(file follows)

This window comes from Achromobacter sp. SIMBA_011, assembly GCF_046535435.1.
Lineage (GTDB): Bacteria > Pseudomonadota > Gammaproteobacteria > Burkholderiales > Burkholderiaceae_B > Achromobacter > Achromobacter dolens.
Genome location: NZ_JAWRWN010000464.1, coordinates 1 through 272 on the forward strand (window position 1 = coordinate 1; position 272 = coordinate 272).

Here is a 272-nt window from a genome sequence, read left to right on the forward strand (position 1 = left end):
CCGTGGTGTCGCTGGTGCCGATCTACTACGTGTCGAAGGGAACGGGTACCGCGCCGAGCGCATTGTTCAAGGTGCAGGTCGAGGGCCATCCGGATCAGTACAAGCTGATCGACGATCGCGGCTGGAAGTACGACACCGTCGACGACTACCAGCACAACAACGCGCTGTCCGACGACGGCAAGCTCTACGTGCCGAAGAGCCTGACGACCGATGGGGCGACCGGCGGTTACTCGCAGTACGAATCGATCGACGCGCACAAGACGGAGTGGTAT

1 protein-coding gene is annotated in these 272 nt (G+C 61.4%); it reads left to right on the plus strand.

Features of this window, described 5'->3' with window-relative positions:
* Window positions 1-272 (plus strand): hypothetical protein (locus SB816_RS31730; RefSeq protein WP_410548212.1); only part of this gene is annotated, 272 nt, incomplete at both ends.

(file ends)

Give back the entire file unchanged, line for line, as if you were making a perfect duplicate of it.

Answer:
This window comes from Achromobacter sp. SIMBA_011, assembly GCF_046535435.1.
Lineage (GTDB): Bacteria > Pseudomonadota > Gammaproteobacteria > Burkholderiales > Burkholderiaceae_B > Achromobacter > Achromobacter dolens.
Genome location: NZ_JAWRWN010000464.1, coordinates 1 through 272 on the forward strand (window position 1 = coordinate 1; position 272 = coordinate 272).

Here is a 272-nt window from a genome sequence, read left to right on the forward strand (position 1 = left end):
CCGTGGTGTCGCTGGTGCCGATCTACTACGTGTCGAAGGGAACGGGTACCGCGCCGAGCGCATTGTTCAAGGTGCAGGTCGAGGGCCATCCGGATCAGTACAAGCTGATCGACGATCGCGGCTGGAAGTACGACACCGTCGACGACTACCAGCACAACAACGCGCTGTCCGACGACGGCAAGCTCTACGTGCCGAAGAGCCTGACGACCGATGGGGCGACCGGCGGTTACTCGCAGTACGAATCGATCGACGCGCACAAGACGGAGTGGTAT

1 protein-coding gene is annotated in these 272 nt (G+C 61.4%); it reads left to right on the plus strand.

Features of this window, described 5'->3' with window-relative positions:
* Window positions 1-272 (plus strand): hypothetical protein (locus SB816_RS31730; RefSeq protein WP_410548212.1); only part of this gene is annotated, 272 nt, incomplete at both ends.